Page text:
Kathryn Thomas talks to Donal O'Donoghue about what motherhood means to her, why Operation Transformation works and her plans for 2022.

It’s the day of broadcast of the first episode of Operation Transformation and Kathryn Thomas’s phone is hopping. Since 2011 the Carlow woman has hosted the RTÉ reality show that has championed healthy living as it tracks the progress of five or so pilgrims ("leaders" in OT parlance) over a period of eight weeks.

Each season the programme has evolved, incorporating nationwide events to get the country up and active, striving to be more holistic in its approach. But Operation Transformation has not been without its critics, and in the past week there have been calls from some people for the show to be cancelled. Bodywhys, the Eating Disorders Association of Ireland, issued a statement expressing concerns over the emphasis on weight-loss.

Controversy about Operation Transformation, now in its 15th season, is not new. Down the years it has shipped flak for parading the leaders in lycra during the weekly weigh-ins. "Fat shaming", cried the critics – but Kathryn Thomas points out that the leaders are given a choice (some sported vests in 2021), and for the 2020 finale she herself stepped out in Spanx to "honour all of our leaders’ hard work and dedication".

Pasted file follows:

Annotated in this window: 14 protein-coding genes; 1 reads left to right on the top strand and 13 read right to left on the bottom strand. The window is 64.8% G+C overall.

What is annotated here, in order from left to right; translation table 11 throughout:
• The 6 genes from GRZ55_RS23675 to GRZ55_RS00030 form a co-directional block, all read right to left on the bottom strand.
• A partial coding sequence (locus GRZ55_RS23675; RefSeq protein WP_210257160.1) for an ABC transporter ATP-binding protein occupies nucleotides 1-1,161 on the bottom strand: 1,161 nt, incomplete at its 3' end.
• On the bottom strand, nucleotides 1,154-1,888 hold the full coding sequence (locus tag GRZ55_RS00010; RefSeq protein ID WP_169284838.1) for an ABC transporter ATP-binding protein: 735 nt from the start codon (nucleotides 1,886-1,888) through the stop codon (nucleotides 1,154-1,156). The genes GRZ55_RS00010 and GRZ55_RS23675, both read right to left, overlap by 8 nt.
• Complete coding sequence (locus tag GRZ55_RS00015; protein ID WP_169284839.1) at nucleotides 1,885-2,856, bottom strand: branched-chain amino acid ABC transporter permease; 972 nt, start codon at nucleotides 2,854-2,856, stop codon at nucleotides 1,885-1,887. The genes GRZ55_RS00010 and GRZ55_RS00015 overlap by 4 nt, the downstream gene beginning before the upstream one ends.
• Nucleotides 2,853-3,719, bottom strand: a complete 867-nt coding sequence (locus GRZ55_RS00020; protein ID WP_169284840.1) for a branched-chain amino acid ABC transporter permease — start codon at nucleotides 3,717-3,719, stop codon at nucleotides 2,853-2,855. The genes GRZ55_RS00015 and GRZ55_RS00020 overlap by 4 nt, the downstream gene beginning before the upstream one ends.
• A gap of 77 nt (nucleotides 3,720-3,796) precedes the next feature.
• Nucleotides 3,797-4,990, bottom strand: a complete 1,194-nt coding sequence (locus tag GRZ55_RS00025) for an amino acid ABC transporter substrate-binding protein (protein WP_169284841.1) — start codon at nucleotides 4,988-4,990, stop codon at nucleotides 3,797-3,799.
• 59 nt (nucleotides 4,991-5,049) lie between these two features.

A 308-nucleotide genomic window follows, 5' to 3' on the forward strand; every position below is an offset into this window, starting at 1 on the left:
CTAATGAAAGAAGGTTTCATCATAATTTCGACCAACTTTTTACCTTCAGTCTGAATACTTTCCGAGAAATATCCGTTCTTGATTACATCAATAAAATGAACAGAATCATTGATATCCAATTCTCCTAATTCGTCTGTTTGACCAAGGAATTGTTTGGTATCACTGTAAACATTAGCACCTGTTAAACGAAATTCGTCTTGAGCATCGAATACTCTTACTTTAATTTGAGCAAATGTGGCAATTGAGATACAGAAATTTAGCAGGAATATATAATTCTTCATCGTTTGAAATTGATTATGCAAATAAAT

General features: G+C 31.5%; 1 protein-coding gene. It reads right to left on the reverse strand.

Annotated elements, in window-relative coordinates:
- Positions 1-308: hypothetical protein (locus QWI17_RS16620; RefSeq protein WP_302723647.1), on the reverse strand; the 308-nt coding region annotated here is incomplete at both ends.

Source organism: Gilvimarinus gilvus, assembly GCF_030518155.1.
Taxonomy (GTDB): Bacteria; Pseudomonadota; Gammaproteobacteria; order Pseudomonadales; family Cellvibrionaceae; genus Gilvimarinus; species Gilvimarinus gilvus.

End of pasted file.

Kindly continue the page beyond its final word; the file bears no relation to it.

This season the programme has shifted away from focusing on weight-loss to emphasise the bigger picture: living healthier, in a more sustainable and holistic way. And during a recent Liveline broadcast, in which callers debated the "triggering" aspects of OT, producers stated that, for 2022, all leaders will wear leisure/gym clothing for the weigh-ins.

"I believe it is an important show," says Kathryn, "educational and entertaining. We work with people who are concerned about their health and well-being and are stuck in a rut. They come to us and the panel of experts, and learn the tools to get themselves out of that rut."